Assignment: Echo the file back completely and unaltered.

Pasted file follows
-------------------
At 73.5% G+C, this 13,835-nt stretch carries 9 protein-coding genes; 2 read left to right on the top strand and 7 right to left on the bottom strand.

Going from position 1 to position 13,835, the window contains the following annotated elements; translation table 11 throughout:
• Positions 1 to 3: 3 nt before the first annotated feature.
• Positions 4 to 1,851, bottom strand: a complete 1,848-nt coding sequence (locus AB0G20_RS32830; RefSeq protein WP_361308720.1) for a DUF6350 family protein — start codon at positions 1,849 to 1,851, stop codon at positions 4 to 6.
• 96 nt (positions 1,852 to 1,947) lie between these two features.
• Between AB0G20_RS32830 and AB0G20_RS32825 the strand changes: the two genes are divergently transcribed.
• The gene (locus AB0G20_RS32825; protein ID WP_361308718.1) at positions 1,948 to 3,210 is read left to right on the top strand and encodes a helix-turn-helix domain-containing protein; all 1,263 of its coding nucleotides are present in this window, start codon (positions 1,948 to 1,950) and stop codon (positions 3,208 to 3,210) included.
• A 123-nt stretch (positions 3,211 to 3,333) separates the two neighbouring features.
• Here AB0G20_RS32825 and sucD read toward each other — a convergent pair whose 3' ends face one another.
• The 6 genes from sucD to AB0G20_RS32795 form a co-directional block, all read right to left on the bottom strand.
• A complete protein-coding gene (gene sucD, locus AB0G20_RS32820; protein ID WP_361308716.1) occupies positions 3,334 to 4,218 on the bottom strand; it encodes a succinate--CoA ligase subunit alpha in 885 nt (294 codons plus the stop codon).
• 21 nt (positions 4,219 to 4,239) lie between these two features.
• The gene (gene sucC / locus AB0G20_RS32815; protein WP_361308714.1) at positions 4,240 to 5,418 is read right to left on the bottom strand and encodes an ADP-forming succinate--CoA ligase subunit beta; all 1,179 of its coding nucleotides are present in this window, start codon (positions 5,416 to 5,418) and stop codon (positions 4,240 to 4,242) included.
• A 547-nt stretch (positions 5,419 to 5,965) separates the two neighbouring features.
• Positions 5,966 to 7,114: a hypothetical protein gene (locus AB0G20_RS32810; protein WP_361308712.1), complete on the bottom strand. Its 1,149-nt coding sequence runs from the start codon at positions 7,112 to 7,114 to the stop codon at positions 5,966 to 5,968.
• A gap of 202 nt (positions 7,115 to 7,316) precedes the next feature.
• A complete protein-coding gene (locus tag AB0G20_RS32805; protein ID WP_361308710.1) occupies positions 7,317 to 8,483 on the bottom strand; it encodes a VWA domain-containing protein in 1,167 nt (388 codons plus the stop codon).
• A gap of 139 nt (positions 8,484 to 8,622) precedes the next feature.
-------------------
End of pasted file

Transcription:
At 73.5% G+C, this 13,835-nt stretch carries 9 protein-coding genes; 2 read left to right on the top strand and 7 right to left on the bottom strand.

Going from position 1 to position 13,835, the window contains the following annotated elements; translation table 11 throughout:
• Positions 1 to 3: 3 nt before the first annotated feature.
• Positions 4 to 1,851, bottom strand: a complete 1,848-nt coding sequence (locus AB0G20_RS32830; RefSeq protein WP_361308720.1) for a DUF6350 family protein — start codon at positions 1,849 to 1,851, stop codon at positions 4 to 6.
• 96 nt (positions 1,852 to 1,947) lie between these two features.
• Between AB0G20_RS32830 and AB0G20_RS32825 the strand changes: the two genes are divergently transcribed.
• The gene (locus AB0G20_RS32825; protein ID WP_361308718.1) at positions 1,948 to 3,210 is read left to right on the top strand and encodes a helix-turn-helix domain-containing protein; all 1,263 of its coding nucleotides are present in this window, start codon (positions 1,948 to 1,950) and stop codon (positions 3,208 to 3,210) included.
• A 123-nt stretch (positions 3,211 to 3,333) separates the two neighbouring features.
• Here AB0G20_RS32825 and sucD read toward each other — a convergent pair whose 3' ends face one another.
• The 6 genes from sucD to AB0G20_RS32795 form a co-directional block, all read right to left on the bottom strand.
• A complete protein-coding gene (gene sucD, locus AB0G20_RS32820; protein ID WP_361308716.1) occupies positions 3,334 to 4,218 on the bottom strand; it encodes a succinate--CoA ligase subunit alpha in 885 nt (294 codons plus the stop codon).
• 21 nt (positions 4,219 to 4,239) lie between these two features.
• The gene (gene sucC / locus AB0G20_RS32815; protein WP_361308714.1) at positions 4,240 to 5,418 is read right to left on the bottom strand and encodes an ADP-forming succinate--CoA ligase subunit beta; all 1,179 of its coding nucleotides are present in this window, start codon (positions 5,416 to 5,418) and stop codon (positions 4,240 to 4,242) included.
• A 547-nt stretch (positions 5,419 to 5,965) separates the two neighbouring features.
• Positions 5,966 to 7,114: a hypothetical protein gene (locus AB0G20_RS32810; protein WP_361308712.1), complete on the bottom strand. Its 1,149-nt coding sequence runs from the start codon at positions 7,112 to 7,114 to the stop codon at positions 5,966 to 5,968.
• A gap of 202 nt (positions 7,115 to 7,316) precedes the next feature.
• A complete protein-coding gene (locus tag AB0G20_RS32805; protein ID WP_361308710.1) occupies positions 7,317 to 8,483 on the bottom strand; it encodes a VWA domain-containing protein in 1,167 nt (388 codons plus the stop codon).
• A gap of 139 nt (positions 8,484 to 8,622) precedes the next feature.